Getting started

This isn’t rocket science

Ready to unlock the power of the Unity API? Let’s get you started. Don’t worry if this is the first API you’re working with, you’ll soon notice this isn’t rocket science. We’ll cover everything from what tools to use to your very first “Hello World” API interaction. Put your propeller-hat on, this is where the fun starts.

API interaction

Any tool for making HTTP requests is suitable to work with the Unity API. Unity API is a RESTful API and follows most of the common agreements on HTTP Methods usage. Communication is done in JSON format so any request to the API should be a valid JSON document.


All request to the API should be sent via HTTP protocol using the right HTTP method for the call (see the table below for when to use which method). Requests that contain a request body should have a Content-Type HTTP header with a description of content being sent (typically application/json). Also, every request should be signed with a personal access token placed in the header. Sign-up to get your access token (it’s free).

Request example

Authorization: Bearer MWQzMjQ2NjU1NjgxMGQwMzI3MzY0OTE5NmU0ZTQ2NzE3YzYxNmVkZGYxNGE1MWVjOGVkMjZlNjVjMzQ1NDY1NQ

HTTP methods

GETUsed for information retrieval. Any request using the GET method is read-only and will not affect any of the objects you are querying.
POSTUsed for object creation. The request should contain all the required fields for an object that is being created. It can also be used for performing an action, such as a “force irrigation” action.
PUTUsed for updating an object.
PATCHUsed for bulk operations on multiple objects.
DELETEUsed to remove any object or collection of objects.


HTTP statuses

Each API response contains a corresponding HTTP Status Code. Codes in the 200 to 299 range indicate a successful action and means that no error was encountered. Codes in the 400 to 499 range indicate that there was an issue with the request that was sent. You should check your code before trying again. Codes in the 500 to 599 range indicate a server side problem. It means that the Unity platform is having an issue and cannot fulfill your request at this time. Try again later.

HTTP responses

Typically every response contains a response body as a JSON document. An exception to this are DELETE requests. They always return an HTTP status of 204 No Content along with an empty response body. Most of the responses contain a requested object or a list of objects. In some cases results are wrapped in a structure that includes pagination info.

Response example with pagination

	"controllerList": [
			"id": "example string value",
			"serialNumber": "example string value",
			"activated": true,
			"projectId": "example string value"
	"page": 843,
	"size": 213,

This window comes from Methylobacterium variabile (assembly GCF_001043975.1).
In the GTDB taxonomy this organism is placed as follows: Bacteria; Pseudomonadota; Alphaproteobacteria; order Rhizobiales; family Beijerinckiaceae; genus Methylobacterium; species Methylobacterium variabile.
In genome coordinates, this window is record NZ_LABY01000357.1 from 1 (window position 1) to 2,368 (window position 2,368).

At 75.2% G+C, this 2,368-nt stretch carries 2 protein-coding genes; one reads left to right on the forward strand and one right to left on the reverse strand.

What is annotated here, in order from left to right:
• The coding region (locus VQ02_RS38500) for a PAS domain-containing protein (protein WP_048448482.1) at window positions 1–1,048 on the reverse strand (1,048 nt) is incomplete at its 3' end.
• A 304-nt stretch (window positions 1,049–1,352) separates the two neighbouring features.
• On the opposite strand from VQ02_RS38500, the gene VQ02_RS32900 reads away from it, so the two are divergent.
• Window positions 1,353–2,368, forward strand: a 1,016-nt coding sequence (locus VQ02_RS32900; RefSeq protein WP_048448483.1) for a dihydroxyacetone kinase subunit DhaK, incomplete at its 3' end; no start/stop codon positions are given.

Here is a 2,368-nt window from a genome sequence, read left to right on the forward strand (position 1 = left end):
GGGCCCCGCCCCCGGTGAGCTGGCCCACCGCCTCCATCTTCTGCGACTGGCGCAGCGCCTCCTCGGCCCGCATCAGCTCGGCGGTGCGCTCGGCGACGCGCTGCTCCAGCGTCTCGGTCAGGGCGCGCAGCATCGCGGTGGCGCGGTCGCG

"total": 525

HTTP clients

As said before, you can use any HTTP client to interface with the Unity API. To get your started, below is an overview of the most commonly used ones.


cURL is installed by default in most popular *nix distributions. It is a widely spread tool and a library for making HTTP requests. cURL is a command line utility and does not have any GUI.

Simple request example

curl ''


	"greetings": "Hello from Unity platform",
	"requestMethod": "GET"

The request method should be set using the -X console parameter:

PUT request example

curl -X PUT ''


	"greetings": "Hello from Unity platform",
	"requestMethod": "PUT"

Request headers should be set using the -H console parameter:

Content-Type and Authorization headers example

curl -X PUT -H'Content-Type: application/json' -H'Authorization:  Bearer $ACCESS_TOKEN' ''

Note that in the above request $ACCESS_TOKEN is a placeholder and should be replaced with your real access token you received when signing-up for API access.


	"greetings": "Hello from Unity platform",
	"requestMethod": "PUT",
	"isAuthenticated": true


On of the most popular GUI applications to interact with HTTP web services is POSTMAN. It has an intuitive UI and is available on all major platforms as a native application or as a Google Chrome extension.

POSTMAN request and response examples

In POSTMAN that last cURL request will look like this:

And as an added benefit you can generate cURL requests from within the POSTMAN UI:

PHPStorm IDE REST Client

PHP, as the most commonly used language in web development, is often used with a PHPStorm IDE. This IDE has a built-in REST Client UI tool that could be used to interact with the Unity API.

You can find the REST client under the Tools menu section:

And that last cURL example in this client will look like:

In general, everything remains the same, except you have an easier way to set HTTP request options with the IDE UI.

Next steps

Now that you know how to interact with the Unity API and have several tools at your disposal to get started, it’s time to get to know the main API endpoints, and after that make sure you check out the full API specification.